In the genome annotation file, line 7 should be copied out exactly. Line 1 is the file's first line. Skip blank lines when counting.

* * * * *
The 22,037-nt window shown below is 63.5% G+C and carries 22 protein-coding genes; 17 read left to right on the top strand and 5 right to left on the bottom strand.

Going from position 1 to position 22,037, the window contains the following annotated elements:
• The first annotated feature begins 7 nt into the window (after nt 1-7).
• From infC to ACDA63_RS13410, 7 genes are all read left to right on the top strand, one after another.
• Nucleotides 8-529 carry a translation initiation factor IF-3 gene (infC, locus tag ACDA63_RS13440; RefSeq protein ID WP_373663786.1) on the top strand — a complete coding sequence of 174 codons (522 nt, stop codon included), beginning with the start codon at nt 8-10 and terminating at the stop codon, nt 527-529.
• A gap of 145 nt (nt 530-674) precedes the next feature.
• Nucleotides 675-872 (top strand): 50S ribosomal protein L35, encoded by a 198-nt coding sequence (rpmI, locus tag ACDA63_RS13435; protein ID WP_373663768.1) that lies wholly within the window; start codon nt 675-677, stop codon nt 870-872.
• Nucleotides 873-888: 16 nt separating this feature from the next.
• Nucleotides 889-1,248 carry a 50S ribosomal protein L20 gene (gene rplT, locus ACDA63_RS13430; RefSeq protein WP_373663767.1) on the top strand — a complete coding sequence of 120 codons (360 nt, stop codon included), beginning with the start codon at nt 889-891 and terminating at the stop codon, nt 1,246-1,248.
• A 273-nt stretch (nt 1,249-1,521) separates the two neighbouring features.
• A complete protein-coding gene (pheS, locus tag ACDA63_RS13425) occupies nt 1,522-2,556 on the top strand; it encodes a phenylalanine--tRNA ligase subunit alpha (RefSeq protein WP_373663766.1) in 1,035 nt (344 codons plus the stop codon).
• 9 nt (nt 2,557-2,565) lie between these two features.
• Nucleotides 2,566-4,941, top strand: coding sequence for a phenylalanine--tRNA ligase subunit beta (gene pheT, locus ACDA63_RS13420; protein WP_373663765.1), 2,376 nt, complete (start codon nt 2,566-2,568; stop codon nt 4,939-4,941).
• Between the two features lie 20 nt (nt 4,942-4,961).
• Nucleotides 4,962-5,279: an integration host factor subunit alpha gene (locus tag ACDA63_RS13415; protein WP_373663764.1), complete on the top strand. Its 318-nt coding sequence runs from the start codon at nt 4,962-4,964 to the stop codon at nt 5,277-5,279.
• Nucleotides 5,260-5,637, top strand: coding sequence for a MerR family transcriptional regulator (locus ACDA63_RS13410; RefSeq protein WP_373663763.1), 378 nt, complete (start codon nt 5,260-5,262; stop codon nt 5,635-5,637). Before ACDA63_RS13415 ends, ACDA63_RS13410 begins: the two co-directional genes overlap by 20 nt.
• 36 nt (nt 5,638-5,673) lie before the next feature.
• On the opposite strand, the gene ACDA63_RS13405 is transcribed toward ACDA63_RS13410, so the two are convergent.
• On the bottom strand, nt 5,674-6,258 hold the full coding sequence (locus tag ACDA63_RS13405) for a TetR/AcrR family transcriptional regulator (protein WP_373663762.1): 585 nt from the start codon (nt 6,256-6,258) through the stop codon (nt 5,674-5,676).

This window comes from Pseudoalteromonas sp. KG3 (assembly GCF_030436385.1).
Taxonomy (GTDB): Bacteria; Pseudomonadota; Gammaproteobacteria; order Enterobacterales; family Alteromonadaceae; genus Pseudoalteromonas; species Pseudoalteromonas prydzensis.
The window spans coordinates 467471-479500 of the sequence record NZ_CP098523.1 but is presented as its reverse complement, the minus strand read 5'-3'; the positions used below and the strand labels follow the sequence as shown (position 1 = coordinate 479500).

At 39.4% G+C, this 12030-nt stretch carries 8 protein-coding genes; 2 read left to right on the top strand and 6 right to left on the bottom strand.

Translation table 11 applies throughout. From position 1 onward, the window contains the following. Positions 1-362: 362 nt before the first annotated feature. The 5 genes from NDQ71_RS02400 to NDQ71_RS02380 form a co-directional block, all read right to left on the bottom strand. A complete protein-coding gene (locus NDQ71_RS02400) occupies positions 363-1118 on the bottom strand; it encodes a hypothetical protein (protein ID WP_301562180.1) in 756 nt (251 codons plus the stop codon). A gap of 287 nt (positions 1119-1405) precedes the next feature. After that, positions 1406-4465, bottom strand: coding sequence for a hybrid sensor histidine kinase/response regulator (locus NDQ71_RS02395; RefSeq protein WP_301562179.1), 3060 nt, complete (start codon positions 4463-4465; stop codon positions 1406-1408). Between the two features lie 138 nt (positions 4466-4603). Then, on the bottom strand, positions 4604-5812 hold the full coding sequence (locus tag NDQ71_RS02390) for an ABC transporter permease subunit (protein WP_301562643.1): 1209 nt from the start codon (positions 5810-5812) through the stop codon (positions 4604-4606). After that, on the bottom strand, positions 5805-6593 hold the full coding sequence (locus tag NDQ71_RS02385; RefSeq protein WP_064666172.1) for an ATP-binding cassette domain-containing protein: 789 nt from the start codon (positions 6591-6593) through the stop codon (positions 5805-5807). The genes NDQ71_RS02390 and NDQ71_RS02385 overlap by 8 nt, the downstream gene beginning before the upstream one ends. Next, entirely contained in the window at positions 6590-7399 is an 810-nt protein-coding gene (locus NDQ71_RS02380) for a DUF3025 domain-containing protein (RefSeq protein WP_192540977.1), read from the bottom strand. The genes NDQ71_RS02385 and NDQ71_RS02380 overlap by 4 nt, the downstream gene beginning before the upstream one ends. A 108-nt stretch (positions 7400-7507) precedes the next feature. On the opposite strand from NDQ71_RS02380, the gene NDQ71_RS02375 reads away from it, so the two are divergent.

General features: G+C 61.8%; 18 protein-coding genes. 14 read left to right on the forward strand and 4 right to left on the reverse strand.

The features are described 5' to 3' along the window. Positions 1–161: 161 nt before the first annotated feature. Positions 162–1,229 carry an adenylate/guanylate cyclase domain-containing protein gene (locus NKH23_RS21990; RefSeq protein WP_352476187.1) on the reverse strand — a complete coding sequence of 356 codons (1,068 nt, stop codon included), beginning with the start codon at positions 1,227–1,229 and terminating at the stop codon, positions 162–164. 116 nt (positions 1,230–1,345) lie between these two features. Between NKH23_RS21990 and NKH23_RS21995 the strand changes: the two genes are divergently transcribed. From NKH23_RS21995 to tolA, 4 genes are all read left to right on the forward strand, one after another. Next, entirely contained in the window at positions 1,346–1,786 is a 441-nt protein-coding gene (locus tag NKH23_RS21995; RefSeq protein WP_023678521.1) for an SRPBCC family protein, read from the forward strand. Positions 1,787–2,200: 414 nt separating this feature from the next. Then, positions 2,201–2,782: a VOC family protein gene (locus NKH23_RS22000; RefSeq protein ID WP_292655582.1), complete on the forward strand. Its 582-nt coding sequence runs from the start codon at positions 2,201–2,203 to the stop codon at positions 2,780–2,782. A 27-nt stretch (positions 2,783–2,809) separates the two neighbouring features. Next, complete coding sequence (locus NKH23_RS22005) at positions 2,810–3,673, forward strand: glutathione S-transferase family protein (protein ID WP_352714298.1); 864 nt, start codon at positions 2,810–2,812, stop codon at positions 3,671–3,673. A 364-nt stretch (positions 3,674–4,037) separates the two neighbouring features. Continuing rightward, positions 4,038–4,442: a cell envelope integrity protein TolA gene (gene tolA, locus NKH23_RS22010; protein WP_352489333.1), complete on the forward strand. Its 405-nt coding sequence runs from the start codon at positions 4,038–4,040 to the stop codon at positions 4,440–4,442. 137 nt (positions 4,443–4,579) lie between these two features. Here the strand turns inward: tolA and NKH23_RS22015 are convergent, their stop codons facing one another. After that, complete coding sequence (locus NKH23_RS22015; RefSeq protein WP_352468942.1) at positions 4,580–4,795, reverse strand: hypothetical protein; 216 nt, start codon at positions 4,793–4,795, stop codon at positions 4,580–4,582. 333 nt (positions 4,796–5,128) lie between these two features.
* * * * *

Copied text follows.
• Nucleotides 675-872 (top strand): 50S ribosomal protein L35, encoded by a 198-nt coding sequence (rpmI, locus tag ACDA63_RS13435; protein ID WP_373663768.1) that lies wholly within the window; start codon nt 675-677, stop codon nt 870-872.